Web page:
Barclays and Citi have just taken further steps towards including Chinese bonds in some of their global fixed income benchmarks – but not the step that really counts. And as the wait goes on, more question marks are being raised about the reasons for the delay.
Citi announced yesterday that Chinese bonds were eligible for inclusion in its emerging-market and regional government bond indexes. This came just a week after the launch of new Bloomberg Barclays benchnmarks incorporating mainland debt. JP Morgan has also indicated that it is exploring inclusion of these instruments in its EM bond index, the most widely used EM fixed income benchmark.
Yet, crucially, none of the banks have included renminbi bonds in their flagship benchmarks, and they have still not given any indication of when they might do so. Inclusion would drive a substantial increase in investment flows, because it would force benchmark-based allocators, such as ETF providers, to increase their China exposure accordingly.
“The general expectation is that [such a move] will happen some time this year,” said Zsolt Papp, emerging-market debt client portfolio manager at JP Morgan Asset Management. “Chinese government officials also expect it to happen. But we don’t know when exactly – no one’s really holding their breath.”
Yesterday Citi said China was eligible to join three existing government bond indexes – the Emerging Markets Government Bond Index (EMGBI), Asian Government Bond Index (AGBI) and Asia Pacific Government Bond Index (APGBI). Inclusiong is due to take place in February next year.
The US bank also said it was adding two benchmarks to its World Government Bond Index series: the WGBI-Developed Markets and the WGBI-Extended. The latter will comprise 26 markets, adding China, Korea and Israel to the 23 existing WGBI constituents. However, the core WGBI remains unchanged.
Industry estimates for assets tracking Citi's EMGBI, AGBI and APGBI amount to a few billion dollars, said a Citi spokesman, while there is an estimated $2 trillion to $4 trillion referencing WGBI.
Hence Citi’s move is not a particularly big deal, noted Simon Lue-Fong, head of EM debt at Pictet Asset Management. “It’s a positive step forward, but it’s symbolic more than anything else.”
If, for instance, a fund manager wanted to use one of the new indexes, he told AsianInvestor, it would have to change the prospectus for any product it wanted to base on it, and that takes time. Hence managers are more likely to invest in Chinese bonds off-benchmark and wait for their inclusion in the main indexes, said Lue-Fong (pictured right).
What’s interesting, he said, is just how fast bonds can come to be included in the main EM indices, citing the example of Argentine debt. Argentina only returned to the global bond markets early last year after 10 years’ absence and as of February 28 this year has entered JP Morgan’s global EMBI benchmark.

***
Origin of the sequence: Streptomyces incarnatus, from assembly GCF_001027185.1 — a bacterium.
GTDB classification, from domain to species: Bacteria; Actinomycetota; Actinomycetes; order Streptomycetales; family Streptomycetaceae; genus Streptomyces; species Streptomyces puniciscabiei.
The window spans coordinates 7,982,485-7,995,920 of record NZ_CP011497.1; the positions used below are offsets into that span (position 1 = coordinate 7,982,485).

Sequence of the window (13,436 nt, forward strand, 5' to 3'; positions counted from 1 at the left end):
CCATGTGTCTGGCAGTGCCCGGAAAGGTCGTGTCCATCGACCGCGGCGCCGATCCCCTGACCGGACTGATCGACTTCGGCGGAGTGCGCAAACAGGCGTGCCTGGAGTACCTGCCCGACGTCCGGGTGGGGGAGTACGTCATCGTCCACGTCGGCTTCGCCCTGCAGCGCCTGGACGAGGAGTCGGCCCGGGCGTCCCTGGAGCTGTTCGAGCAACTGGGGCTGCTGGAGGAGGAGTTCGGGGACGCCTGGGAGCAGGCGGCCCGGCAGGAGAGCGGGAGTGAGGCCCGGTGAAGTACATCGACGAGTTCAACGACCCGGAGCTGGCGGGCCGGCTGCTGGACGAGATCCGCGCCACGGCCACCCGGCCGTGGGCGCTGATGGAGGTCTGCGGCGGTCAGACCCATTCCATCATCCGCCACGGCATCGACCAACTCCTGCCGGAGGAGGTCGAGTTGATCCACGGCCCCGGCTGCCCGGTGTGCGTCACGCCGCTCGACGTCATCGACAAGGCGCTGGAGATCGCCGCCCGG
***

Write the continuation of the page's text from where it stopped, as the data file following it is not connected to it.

“If you do things the right way, both from a country and an index perspective – or both sides dovetail quickly – it’s amazing how quickly it can happen,” Lue-Fong noted. “So for a country like China, if all the ducks are lined up and with the right will on both sides, it could happen very quickly.”
There are a number of obstacles seen to be remaining for mainland bond inclusion – such as the fact that the renminbi is not fully tradable, capital is hard to get out of China, and market access is still somewhat limited.
Most market participants assume that Beijing wants to see benchmark inclusion happen as soon as possible and that it is the index providers holding things up.
But JP Morgan’s Papp suggested that perhaps the China Securities Regulatory Commission is questioning whether the bond market is ready for such inflows.
“If you look at China’s experience with their stock market in 2015, it’s been bit of a roller-coaster ride. They may be thinking ‘do we want this market volatility on the bond side too?’”
However, Jan Dehn, head of research at UK fund house Ashmore, argued that the Chinese regulators are ready to proceed with global bond index inclusion and that the delay is down to the banks.
“It’s a private business decision for the banks,” he told AsianInvestor. “It shouldn’t really work that way, but I understand why it does.”
Still, progress is being made, said Dehn. Citi and JP Morgan said last month they had been awarded licences to operate in the mainland onshore bond market, including underwriting and settlement.
They are the first two foreign banks to receive this privilege, said Dehn, and it’s unlikely to be a coincidence that they run two influential global bond benchmarks.
“I suspect that the Chinese have had to learn – as in other areas – about how to get into indexes,” he added. “That it doesn’t only reflect what markets should be the benchmarks, but also what the investment banks want to put in them.”